Crowell & Moring

HHS proposes new substance abuse information confidentiality rules; HHS releases PHI disclosure fact sheets; U.S.-EU Safe Harbor replacement announced; OCR levies civil monetary penalties; and FTC settles charges with technology company for installing apps without consent.

HHS Proposes Update to Substance Abuse Confidentiality Rules

The U.S. Department of Health and Human Services (“HHS”) announced a proposed rule to modernize the federal substance abuse confidentiality rules (42 C.F.R. Part 2), which were last substantively updated in 1987. The proposed updates are intended to help health care providers improve integrated care efforts in the electronic environment. For further information, see our C&M Health Law blog post on the topic.

HHS Releases PHI Disclosure Fact Sheets

In order to clear up misconceptions about Health Insurance Portability and Accountability Act (“HIPAA”) limitations on disclosing Protected Health Information (“PHI”), HHS Office of the National Coordinator for Health Information Technology (“ONC”) released two new fact sheets providing guidance regarding common situations.

Both fact sheets provide common data exchange scenarios, briefly describe the HIPAA rules that govern the transfers, and if/when the safeguarding responsibility transfers. The first fact sheet addresses the permitted exchange of information for health care operations. The examples given include hospitals or providers exchanging information directly with each other, health care providers exchanging information with care planners, and inpatient facilities sending information to rehab facilities. The second fact sheet addresses the permitted exchange of information for treatment. The examples given include the exchange of information for case management by a payer, the exchange of quality assessment or quality improvement, and quality improvement among several covered entities for population health. The fact sheets are a useful desktop reference tool to help covered entities and business associates discern when PHI may be exchanged without further patient consent.

EU-U.S. Privacy Shield Announced as U.S.-EU Safe Harbor Replacement

The U.S. Department of Commerce and European Commission announced a political agreement on the data transfer mechanism that will replace the U.S.-EU Safe Harbor. The new program, called the EU-U.S. Privacy Shield, is expected to be operational within the next three months. For further details, see our Client Alert on the new Privacy Shield and our Client Alert on the European regulators’ initial reaction to the new agreement and their enforcement plans during the interim.

For further information about how the European Union Member State data protection authorities are handling enforcement related to the use of the invalidated U.S.-EU Safe Harbor framework, see our previous blog post.

OCR Levies Civil Money Penalties in HIPAA Privacy Rule Case

The HHS Office of Civil Rights (“OCR”), for only the second time in its HIPAA Privacy Rule enforcement history, has sought civil money penalties (“CMP”) for Privacy Rule violations. The enforcement action results from an investigation OCR initiated after receiving a complaint that a Lincare, Inc. employee abandoned documents containing the PHI of 278 patients. An HHS Administrative Law Judge agreed that OCR’s $239,800 fine was justified based on Lincare’s PHI disclosures, inadequate policies and procedures to safeguard patient data, and inadequate response to the OCR investigation. For more information about the case, see our previous blog post.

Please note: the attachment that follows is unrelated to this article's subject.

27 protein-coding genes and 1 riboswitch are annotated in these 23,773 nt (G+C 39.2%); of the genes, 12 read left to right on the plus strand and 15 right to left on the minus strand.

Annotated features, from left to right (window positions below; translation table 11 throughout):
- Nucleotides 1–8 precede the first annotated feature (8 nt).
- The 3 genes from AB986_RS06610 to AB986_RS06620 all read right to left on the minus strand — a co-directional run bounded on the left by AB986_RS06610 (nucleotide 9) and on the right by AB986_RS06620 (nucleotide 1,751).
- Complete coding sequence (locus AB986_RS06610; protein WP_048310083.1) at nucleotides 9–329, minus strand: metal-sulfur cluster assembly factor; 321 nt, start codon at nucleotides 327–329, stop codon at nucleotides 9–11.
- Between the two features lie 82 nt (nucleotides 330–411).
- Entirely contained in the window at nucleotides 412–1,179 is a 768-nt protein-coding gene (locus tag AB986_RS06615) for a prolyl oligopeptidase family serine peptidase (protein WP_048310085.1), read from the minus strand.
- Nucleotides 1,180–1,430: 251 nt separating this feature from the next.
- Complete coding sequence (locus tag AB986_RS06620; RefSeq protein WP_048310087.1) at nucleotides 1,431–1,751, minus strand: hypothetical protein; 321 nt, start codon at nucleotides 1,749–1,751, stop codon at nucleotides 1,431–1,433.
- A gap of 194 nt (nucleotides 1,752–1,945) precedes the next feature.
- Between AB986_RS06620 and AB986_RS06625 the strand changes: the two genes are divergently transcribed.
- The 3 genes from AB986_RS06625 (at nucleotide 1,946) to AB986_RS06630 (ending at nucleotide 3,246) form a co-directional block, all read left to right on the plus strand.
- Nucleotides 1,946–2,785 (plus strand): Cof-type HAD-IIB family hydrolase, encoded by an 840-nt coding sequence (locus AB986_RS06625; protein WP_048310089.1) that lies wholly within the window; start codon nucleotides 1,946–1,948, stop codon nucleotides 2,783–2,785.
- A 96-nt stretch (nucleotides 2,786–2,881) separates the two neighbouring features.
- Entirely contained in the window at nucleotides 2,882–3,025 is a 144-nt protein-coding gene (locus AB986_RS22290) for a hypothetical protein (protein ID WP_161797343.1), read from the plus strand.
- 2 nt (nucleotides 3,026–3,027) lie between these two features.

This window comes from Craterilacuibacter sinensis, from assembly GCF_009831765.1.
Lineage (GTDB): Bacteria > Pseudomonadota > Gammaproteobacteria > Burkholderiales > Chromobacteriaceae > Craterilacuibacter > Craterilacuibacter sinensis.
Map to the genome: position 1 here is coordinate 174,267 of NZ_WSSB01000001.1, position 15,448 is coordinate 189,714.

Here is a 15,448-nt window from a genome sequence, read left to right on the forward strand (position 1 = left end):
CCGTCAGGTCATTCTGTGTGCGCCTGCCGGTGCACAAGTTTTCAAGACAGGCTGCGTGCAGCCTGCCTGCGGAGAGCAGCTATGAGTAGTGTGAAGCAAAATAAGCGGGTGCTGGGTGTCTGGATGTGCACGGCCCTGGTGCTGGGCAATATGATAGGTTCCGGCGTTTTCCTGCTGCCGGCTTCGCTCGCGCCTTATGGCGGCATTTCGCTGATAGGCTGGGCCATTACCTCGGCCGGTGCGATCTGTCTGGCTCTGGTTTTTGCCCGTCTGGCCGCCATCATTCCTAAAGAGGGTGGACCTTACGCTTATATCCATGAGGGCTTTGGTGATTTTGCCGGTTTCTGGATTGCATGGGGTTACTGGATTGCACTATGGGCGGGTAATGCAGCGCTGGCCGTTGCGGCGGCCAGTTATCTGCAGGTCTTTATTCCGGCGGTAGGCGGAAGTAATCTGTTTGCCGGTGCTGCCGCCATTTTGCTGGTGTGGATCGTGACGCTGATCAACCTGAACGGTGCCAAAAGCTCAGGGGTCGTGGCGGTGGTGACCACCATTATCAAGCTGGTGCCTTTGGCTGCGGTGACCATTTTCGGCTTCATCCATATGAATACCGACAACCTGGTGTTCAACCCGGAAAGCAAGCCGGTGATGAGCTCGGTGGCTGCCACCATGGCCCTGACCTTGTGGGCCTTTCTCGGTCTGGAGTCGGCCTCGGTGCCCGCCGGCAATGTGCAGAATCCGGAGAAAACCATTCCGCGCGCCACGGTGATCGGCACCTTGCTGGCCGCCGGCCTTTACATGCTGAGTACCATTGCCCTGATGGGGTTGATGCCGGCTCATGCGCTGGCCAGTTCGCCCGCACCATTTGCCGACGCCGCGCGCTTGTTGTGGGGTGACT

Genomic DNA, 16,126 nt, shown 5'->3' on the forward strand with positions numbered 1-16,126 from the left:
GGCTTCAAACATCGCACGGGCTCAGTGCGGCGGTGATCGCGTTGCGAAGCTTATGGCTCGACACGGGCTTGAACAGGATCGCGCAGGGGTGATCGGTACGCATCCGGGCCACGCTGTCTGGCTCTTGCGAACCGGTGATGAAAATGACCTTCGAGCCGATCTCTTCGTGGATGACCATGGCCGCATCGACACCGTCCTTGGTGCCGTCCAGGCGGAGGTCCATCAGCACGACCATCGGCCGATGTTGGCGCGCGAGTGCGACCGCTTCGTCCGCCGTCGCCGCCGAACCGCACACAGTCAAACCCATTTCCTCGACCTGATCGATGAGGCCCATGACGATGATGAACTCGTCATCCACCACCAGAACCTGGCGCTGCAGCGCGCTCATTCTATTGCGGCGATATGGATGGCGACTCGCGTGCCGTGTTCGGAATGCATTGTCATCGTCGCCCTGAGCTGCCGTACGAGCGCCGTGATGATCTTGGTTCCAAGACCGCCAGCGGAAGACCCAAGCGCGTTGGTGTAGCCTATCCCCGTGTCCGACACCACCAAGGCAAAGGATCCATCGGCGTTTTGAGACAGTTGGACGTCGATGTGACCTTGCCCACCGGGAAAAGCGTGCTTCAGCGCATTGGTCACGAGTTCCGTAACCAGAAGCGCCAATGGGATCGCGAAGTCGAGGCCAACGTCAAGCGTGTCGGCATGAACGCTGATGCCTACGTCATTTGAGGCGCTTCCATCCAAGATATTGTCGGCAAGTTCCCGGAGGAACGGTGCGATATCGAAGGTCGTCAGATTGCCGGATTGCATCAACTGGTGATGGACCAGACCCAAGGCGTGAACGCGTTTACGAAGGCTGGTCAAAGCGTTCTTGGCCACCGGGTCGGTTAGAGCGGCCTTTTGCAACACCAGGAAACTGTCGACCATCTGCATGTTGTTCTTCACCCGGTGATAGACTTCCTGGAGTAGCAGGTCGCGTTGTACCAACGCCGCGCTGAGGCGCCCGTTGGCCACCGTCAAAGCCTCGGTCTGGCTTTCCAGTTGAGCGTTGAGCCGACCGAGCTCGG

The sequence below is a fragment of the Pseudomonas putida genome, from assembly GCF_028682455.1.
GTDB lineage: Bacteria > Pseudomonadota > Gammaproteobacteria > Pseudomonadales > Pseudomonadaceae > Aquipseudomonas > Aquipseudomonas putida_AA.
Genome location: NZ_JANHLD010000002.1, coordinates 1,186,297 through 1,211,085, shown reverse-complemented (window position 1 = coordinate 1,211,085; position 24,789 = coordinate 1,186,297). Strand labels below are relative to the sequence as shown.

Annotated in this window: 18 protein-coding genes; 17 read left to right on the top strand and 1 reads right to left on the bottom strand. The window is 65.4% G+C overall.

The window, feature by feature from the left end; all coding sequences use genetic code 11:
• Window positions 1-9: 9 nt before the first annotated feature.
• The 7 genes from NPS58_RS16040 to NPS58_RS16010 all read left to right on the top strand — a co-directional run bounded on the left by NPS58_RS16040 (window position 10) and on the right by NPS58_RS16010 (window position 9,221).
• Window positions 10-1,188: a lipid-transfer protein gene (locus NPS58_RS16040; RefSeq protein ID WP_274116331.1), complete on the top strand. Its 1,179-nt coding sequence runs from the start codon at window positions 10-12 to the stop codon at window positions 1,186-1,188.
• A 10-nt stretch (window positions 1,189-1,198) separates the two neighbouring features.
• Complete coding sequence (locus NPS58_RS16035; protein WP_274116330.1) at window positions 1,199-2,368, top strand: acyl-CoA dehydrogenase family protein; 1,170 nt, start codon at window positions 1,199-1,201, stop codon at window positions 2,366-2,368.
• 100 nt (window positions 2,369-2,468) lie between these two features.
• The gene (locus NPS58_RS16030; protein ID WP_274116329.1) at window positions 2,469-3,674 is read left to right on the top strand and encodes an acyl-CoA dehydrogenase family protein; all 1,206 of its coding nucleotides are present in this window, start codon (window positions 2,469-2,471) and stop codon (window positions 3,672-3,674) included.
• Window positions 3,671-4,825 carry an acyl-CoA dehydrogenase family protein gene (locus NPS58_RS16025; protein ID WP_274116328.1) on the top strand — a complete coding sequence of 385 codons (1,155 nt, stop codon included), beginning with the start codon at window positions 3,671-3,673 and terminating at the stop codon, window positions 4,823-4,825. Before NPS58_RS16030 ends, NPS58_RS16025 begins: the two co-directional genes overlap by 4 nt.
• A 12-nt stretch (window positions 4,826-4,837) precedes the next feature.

FTC Charges Vulcun with Installing Apps on Mobile Devices Without Permission

The technology company Vulcun has agreed to settle Federal Trade Commission (“FTC”) charges the agency levied against it after consumers complained about the company installing apps on their Android devices without their permission. Vulcun acquired a popular Google Chrome browser extension game, Running Fred, and unilaterally replaced it on consumers’ systems with Vulcun’s own extension, which reportedly opened advertisements on consumers’ browsers and downloaded apps without their consent (even re-installing the apps after consumers deleted them). Vulcun also allegedly misrepresented its product when stating that it was named a hot app by media sources (which was not the case) and had thousands of positive reviews (when in fact those reviews belonged to the acquired and unrelated game, Running Fred).

The FTC charged the company with unfair and deceptive trade practices because the extension takeover and changes left consumers vulnerable to privacy violations from apps that were downloaded without notice or consent, which potentially left the consumers’ personal data on their mobile devices open to access by the new third party apps.

FTC settlements, including the Vulcun consent order terms, provide insight into FTC enforcement priorities with regard to privacy and cybersecurity and create a de facto set of best practices that other companies should follow. Consent order violations may result in a civil penalty of up to $16,000 per violation. Here, the terms of the Vulcun settlement require Vulcun to (1) tell consumers about the types of information a product or service will access and how it will be used; (2) display any built-in permissions notice associated with installing the product or service; and (3) obtain affirmative consent before installation or material changes to a product or service. The settlement prohibits Vulcun from misrepresenting (1) whether products have been endorsed by third parties or been covered by the media; (2) how personal information is collected or used; (3) the level of control consumers have over collection/use/sharing of their data; and (4) the extent to which Vulcun maintains the privacy or security of consumer information.